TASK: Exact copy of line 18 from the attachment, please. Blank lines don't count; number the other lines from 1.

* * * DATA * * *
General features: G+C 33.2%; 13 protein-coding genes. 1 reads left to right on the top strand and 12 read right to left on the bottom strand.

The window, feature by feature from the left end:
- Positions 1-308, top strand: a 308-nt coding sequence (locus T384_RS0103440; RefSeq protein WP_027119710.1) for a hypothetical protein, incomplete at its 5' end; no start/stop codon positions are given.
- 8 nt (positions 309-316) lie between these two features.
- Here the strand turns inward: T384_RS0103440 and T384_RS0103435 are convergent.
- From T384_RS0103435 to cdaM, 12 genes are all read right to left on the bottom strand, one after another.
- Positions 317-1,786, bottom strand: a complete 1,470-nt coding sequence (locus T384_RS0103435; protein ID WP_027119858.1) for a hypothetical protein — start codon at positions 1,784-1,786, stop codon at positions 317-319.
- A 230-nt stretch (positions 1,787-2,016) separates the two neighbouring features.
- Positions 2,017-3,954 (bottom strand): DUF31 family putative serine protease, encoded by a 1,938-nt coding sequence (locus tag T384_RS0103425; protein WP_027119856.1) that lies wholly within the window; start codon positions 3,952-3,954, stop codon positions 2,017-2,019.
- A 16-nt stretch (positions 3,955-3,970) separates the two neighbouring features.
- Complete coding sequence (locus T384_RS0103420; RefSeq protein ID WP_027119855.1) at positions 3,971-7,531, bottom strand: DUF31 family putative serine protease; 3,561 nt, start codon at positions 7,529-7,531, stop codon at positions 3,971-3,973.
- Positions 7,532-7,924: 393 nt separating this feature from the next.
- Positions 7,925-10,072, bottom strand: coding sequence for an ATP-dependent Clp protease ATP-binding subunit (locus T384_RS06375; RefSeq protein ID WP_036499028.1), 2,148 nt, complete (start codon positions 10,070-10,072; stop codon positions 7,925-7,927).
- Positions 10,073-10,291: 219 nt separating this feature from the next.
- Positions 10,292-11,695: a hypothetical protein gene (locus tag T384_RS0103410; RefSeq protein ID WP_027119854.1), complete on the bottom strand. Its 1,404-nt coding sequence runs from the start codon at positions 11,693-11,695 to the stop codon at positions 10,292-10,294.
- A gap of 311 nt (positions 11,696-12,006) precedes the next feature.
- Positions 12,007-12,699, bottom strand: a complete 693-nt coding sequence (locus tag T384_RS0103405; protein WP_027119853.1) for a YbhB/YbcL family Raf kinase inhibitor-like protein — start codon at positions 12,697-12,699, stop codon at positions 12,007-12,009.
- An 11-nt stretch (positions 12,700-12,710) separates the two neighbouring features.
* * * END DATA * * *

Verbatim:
- An 11-nt stretch (positions 12,700-12,710) separates the two neighbouring features.